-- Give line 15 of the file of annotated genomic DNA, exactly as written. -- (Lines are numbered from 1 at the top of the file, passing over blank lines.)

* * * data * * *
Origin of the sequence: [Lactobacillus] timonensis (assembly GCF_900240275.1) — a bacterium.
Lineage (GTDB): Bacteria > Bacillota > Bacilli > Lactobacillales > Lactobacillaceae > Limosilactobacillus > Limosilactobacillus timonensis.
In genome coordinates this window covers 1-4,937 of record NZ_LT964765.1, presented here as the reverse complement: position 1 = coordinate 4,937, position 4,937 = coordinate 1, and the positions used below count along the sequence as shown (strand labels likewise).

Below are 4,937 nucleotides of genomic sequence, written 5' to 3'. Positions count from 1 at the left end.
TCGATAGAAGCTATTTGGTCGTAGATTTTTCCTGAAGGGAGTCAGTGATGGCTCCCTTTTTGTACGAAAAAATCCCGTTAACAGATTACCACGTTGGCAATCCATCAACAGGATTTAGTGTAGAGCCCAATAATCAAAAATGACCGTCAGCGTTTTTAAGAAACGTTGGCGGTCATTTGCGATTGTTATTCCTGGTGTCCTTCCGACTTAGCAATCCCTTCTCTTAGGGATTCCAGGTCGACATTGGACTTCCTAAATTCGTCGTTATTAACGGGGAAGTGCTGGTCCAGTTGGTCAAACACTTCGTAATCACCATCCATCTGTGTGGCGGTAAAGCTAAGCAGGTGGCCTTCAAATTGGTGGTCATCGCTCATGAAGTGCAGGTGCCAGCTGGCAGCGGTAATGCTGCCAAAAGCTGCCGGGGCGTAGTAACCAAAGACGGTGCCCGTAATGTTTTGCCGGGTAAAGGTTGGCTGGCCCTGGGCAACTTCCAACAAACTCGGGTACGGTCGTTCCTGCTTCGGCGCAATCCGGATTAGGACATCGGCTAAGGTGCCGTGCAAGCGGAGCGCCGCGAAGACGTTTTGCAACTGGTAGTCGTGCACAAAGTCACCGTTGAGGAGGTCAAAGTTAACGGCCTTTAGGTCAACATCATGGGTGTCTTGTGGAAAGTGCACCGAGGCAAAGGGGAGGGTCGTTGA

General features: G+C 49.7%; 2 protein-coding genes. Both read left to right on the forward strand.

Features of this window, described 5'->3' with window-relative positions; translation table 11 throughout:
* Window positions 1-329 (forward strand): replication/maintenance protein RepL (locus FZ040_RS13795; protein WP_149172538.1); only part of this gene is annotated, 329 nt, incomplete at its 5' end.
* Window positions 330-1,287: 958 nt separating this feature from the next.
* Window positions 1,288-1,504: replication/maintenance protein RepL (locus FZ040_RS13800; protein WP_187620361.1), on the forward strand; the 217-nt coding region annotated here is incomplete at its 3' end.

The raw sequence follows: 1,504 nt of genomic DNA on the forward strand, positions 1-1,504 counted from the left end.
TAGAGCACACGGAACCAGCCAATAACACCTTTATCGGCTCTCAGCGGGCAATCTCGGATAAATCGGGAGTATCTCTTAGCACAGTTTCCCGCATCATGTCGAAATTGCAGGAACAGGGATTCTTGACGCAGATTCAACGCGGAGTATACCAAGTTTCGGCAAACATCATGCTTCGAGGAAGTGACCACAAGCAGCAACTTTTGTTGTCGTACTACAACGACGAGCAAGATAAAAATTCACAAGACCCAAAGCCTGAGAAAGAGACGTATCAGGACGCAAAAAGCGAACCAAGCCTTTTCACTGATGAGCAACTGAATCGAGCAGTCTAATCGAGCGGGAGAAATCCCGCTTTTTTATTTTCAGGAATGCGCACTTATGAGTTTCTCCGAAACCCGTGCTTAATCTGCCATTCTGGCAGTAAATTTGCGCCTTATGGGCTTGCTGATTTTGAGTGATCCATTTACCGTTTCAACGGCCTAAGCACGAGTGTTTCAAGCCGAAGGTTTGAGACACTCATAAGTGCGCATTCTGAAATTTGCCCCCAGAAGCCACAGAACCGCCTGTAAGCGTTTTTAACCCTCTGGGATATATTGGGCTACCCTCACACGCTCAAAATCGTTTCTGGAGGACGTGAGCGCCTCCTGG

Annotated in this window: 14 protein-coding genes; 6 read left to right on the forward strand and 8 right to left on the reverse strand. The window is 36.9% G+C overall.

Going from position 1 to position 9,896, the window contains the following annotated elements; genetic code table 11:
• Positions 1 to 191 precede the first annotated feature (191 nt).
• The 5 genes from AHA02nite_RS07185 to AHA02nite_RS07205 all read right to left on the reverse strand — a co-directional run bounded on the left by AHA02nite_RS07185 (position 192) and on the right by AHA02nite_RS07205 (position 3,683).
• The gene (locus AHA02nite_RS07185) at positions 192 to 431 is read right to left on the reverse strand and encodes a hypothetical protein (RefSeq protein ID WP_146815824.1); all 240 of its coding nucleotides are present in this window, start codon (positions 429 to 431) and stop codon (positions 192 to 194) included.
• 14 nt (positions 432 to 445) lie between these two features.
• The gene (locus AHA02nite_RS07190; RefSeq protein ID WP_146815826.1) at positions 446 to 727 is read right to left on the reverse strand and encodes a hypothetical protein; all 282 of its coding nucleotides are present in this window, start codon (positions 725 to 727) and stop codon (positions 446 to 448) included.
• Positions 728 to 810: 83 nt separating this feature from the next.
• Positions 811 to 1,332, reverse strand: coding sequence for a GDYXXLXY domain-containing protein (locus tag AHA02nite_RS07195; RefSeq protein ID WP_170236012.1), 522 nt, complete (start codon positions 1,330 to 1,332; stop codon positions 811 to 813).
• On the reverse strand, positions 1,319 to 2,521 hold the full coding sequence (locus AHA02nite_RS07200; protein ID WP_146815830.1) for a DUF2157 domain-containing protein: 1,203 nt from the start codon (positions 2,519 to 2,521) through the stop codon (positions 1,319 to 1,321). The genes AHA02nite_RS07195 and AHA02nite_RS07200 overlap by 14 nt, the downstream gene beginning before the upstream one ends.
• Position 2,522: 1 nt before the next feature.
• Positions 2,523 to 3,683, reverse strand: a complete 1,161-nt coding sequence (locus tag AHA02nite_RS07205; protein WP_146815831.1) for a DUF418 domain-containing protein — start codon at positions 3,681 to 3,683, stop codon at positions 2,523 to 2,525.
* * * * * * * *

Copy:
• Positions 1 to 191 precede the first annotated feature (191 nt).